The concerns which fail are those which have scattered their capital, which means that they have scattered their brains also. They have investments in this, or that, or the other, here, there and everywhere. “Don’t put all your eggs in one basket” is all wrong. I tell you “put all your eggs in one basket, and then watch that basket.” Look round you and take notice; men who do that do not often fail. It is easy to watch and carry the one basket. It is trying to carry too many baskets that breaks most eggs in this country. He who carries three baskets must put one on his head, which is apt to tumble and trip him up. One fault of the American business man is lack of concentration.

The text above was from a collection of speeches and essays published by Carnegie in 1902. The date and location of the speech were specified in the book. Contemporaneous news accounts also mentioned the event. For example, on August 19, 1885 “The Yonkers Statesman” of Yonkers, New York described the talk under the title “Success in Business”. The phrasing varied: “I tell you” versus “We tell you”, but the adage was identical: 2

“Don’t put all your eggs in one basket” is all wrong. We tell you “put all your eggs in one basket, and then watch that basket.”

Mark Twain heard about Carnegie’s remark, and he was intrigued enough to record it in one of his notebooks. Later, he employed the reversed adage as a chapter epigraph in his tale titled “Pudd’nhead Wilson”. Below are additional selected citations in chronological order including detailed citations for Twain. Continue reading


  1. 1902, The Empire of Business by Andrew Carnegie, The Road to Business Success: A Talk to Young Men, (From an address to Students of the Curry Commercial College, Pittsburg, June 23, 1885), Start Page 3, Quote page 17, Doubleday, Page & Company, New York. (HathiTrust) link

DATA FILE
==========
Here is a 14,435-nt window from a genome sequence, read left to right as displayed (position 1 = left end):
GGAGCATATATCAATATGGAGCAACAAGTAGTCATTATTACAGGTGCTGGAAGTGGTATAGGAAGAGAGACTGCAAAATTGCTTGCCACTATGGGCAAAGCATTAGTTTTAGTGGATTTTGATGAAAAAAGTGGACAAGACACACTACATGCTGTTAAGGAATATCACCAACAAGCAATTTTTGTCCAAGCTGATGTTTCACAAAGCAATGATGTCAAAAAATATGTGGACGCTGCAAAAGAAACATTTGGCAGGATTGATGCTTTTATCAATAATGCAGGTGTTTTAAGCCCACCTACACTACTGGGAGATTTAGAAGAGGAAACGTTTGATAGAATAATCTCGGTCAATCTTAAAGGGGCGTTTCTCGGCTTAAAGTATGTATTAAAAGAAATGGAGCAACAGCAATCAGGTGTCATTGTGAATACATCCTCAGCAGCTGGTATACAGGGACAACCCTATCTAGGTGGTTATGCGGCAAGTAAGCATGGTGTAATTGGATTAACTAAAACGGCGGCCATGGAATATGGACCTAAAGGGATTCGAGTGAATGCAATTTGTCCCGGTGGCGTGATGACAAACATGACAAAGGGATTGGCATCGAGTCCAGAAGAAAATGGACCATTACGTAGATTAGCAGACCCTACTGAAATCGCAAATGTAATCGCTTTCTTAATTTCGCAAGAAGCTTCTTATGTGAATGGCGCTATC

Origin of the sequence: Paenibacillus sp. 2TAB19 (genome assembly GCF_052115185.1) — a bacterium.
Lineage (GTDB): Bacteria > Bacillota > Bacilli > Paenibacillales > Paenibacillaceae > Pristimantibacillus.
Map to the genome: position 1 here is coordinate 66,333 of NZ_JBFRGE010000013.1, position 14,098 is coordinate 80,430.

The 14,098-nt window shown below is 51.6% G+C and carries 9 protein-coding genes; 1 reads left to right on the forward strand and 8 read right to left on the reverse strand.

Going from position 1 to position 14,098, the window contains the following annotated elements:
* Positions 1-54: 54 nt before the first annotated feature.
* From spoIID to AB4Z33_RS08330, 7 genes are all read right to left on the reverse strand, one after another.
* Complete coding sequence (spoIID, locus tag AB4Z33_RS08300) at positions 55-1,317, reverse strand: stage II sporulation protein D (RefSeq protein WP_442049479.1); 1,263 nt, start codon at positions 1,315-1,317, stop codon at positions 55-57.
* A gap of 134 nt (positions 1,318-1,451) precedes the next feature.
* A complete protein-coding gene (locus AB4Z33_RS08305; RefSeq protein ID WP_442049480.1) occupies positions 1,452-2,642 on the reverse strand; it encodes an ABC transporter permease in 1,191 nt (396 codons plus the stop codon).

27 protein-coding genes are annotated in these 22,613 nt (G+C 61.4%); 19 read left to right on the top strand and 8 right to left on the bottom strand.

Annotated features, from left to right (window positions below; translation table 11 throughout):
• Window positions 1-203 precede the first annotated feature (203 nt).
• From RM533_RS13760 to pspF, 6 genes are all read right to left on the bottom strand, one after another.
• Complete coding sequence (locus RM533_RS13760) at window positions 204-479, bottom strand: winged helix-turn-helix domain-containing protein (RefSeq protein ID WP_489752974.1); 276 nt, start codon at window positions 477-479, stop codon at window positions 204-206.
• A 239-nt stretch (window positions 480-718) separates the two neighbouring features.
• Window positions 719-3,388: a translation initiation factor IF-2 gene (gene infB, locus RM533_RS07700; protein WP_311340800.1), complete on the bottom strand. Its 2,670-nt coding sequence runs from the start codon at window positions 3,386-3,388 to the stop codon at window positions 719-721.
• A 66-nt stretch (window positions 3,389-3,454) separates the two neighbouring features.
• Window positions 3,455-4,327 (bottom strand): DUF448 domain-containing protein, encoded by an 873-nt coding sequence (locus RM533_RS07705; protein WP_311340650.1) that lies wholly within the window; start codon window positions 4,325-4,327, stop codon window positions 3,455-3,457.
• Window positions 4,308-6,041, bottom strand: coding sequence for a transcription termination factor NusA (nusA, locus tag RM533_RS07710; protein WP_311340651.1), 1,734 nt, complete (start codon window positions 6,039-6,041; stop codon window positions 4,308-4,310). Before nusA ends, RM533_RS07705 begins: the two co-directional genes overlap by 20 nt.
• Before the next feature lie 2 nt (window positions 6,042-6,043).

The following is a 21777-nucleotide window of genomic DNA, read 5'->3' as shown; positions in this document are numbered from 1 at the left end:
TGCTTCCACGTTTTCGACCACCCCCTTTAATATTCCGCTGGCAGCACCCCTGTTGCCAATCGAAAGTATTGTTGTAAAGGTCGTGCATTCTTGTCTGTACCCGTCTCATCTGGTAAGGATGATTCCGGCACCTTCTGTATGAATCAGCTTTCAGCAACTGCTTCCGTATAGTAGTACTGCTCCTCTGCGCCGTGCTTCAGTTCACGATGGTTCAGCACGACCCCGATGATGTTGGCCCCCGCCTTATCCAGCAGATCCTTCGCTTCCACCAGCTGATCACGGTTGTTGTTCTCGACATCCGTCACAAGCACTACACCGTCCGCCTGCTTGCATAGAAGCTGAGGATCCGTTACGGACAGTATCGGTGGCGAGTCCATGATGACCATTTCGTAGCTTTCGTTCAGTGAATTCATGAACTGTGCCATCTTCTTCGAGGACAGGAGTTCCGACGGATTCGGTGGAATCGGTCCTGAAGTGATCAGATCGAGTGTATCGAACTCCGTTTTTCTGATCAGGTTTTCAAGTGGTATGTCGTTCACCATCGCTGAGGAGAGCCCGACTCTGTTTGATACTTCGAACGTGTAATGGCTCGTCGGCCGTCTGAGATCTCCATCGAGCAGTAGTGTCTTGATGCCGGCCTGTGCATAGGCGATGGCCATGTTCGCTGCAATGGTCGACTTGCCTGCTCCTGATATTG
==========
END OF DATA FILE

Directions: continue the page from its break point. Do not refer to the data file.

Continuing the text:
2. 1885 August 19, The Yonkers Statesman, Success in Business, Quote Page 2, Column 1, Yonkers, New York. (Old Fulton)

If You Have Two Friends in Your Lifetime, You’re Lucky. If You Have One Good Friend, You’re More than Lucky

S. E. Hinton? David Viscott? Apocryphal?

Dear Quote Investigator: An article by Ed Yong about crabs on the website of “The Atlantic” contained an arresting quotation about the rarity of strong friendship. The words were ascribed to the prominent young-adult novelist S. E. Hinton (Susan Eloise Hinton). Would you please help me to find a citation?

Quote Investigator: S. E. Hinton is best known for her 1967 young-adult novel “The Outsiders”. In 1971 her second novel with the same Oklahoma setting was titled “That Was Then, This Is Now”. The narrator, a young man named Bryon Douglas, made the following observation: 1

If you have two friends in your lifetime, you’re lucky. If you have one good friend, you’re more than lucky.

Below are additional selected citations in chronological order. Continue reading


  1. 1971 Copyright, That Was Then, This Is Now by S. E. Hinton, Quote Page 49, Viking: A Division of Penguin Putnam, New York. (Reprint with 1988 copyright cover art)(Verified with hardcopy)

Don’t Tell Yer Trouble to Others. Most of ‘Em Don’t Care a Hang; an’ the Rest Are Damn Glad of It

Robert Haven Schauffler? Nantucket Sea Captain? Rita P.? Anonymous?

Dear Quote Investigator: Whenever I am tempted to complain about a setback in my life I recollect a wry piece of advice. Here are two versions:

  1. Never tell people your troubles. Half of them don’t care and the other half will be glad it happened to you.
  2. Don’t harangue people with your troubles. Most of your listeners aren’t interested, and the rest are happy you’re finally getting what’s coming to you.

Would you please explore the provenance of this expression?

Quote Investigator: The earliest full match located by QI appeared in the 1939 self-help book of the popular author Robert Haven Schauffler titled “Enjoy Living: An Invitation to Happiness”. Emphasis added to excerpts by QI: 1